VoIP QoS is Key for your MarketingPosted on: 2017-08-25 | Categories: VoIP Services
Digital tools like email and online advertising are quickly becoming essential to any marketing strategy. However the phone remains the most important marketing tool for the vast majority of businesses. Since PSTN based landlines have many limitations in an increasingly digital world, it’s no surprise that the adoption of VoIP systems has accelerated in recent years. While phones are the essential backbone for any organization, certain departments like sales and marketing depend on them to a greater extent than others.
The Relationship between VoIP and Marketing
Phones remain the number one method of communication for an organization. You use the phones to contact partners, customers, prospective clients etc. Some customers might contact you through other channels but most still prefer to use the phone. The importance of phones to marketing strategy cannot be underestimated.
But it’s not enough just to have phones that can handle all your voice communication requirements. The quality of audio on those calls is just as important. Your customers need the assurance that their calls will be answered without much waiting or delay. Once they reach the person they are calling for, they should be able to have a conversation without interruption and bad audio. As more organizations are getting used to their VoIP systems, many are realizing that quality matters.
What Is VoIP QoS?
QoS stands for quality of service in the world of VoIP. Few people outside the industry are aware of this term but QoS holds the key to your marketing, sales and any other department that relies on the phones. So what exactly does it do? Before we answer back, we need to look at some of the issues that can degrade your audio quality.
Jitter, latency and packet loss are a few problems that your network could face when handling VoIP. These issues mainly happen because phone calls are especially sensitive to delays. Voice calls are real-time applications unlike say email. For an email, it doesn’t matter if the various data packets are out of order or with the delay of a few seconds between each other. When you open the email, the text will be intact.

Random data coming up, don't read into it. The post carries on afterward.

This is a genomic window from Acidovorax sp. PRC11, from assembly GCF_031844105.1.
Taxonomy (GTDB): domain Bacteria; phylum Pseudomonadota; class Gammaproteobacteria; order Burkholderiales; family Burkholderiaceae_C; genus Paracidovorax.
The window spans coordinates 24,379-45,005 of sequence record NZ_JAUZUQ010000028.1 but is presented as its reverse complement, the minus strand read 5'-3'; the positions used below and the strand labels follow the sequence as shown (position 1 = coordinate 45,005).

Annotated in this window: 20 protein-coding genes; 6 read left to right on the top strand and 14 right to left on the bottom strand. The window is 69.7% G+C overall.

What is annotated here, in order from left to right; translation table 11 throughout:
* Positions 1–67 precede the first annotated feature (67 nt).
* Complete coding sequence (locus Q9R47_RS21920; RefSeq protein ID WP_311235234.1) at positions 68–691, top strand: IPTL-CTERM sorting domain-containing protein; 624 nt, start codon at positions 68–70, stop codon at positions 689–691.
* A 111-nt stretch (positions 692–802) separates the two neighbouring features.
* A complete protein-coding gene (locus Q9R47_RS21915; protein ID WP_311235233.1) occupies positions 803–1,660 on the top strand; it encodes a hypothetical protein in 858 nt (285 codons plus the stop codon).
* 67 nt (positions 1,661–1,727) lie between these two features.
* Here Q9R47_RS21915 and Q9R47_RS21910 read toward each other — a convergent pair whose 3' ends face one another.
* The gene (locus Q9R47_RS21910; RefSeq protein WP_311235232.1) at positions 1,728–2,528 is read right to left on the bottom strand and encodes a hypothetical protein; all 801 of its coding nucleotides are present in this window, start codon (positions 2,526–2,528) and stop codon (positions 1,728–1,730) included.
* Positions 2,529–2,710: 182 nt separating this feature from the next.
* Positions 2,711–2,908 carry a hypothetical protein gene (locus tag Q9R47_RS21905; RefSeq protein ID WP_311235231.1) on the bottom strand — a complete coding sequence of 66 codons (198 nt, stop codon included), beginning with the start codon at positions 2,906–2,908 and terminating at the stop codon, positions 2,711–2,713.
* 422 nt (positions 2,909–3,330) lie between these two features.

The same is not true for phone calls. Even a delay of one or two seconds will become noticeable when people are trying to talk to each other. If packets do not arrive in the correct order at the destination, you will miss certain words or hear echoes. As you can see, that is certainly not optimal when interacting with customers.
Setting the QoS on your network hardware will go a long way in solving these problems. When a call is made on the data network, it has to pass through various network equipment like routers, modems and switches. If all the hardware is configured to prioritize voice data above all else, quality will not suffer. In the absence of QoS, each of these points can become a bottleneck that slows down voice calls.
VoIP QoS and Marketing
Suppose you have just upgraded to a VoIP system from your old PSTN based PBX. You provided training for all your employees and everyone is happy to get started. All this preparation will come to naught if QoS is either ignored or configured incorrectly. When your marketing department or sales agents contact prospective customers, you really do not want quality problems. Missed or dropped calls, echoes or static on the line and other issues do not portray your company in a positive light.
Many businesses switch to hosted VoIP services to present a professional image to the outside world. However poor quality voice calls can harm that same image. QoS is not the only aspect you should be worried about. A robust network infrastructure, fast Internet and quality hardware (phones, headsets etc.) will go a long way to ensure that your marketing department gets crystal clear quality.
Quality Versus Features in VoIP
In the early days of VoIP adoption, companies were mainly concerned with the price. In fact price was the biggest reason why businesses which away from the PSTN. Slowly they started realizing that VoIP systems had many features that landlines did not or could not implement. But only now are they are realizing the importance of quality and security. Even today organizations tend to prefer VoIP services that offer more features than they could possibly need. Only after they begin using the service do they realize that they should’ve focused on quality as well.
This is perhaps the biggest argument in favor of free demos or trial periods. Most reputable VoIP vendors offer at least a 30 day free trial for prospective clients. This allows you to try out the system in real-world conditions and make sure it meets your requirements. If you find quality issues during the demo, you can quickly move on to some other service. As in every other aspect of business, quality matters!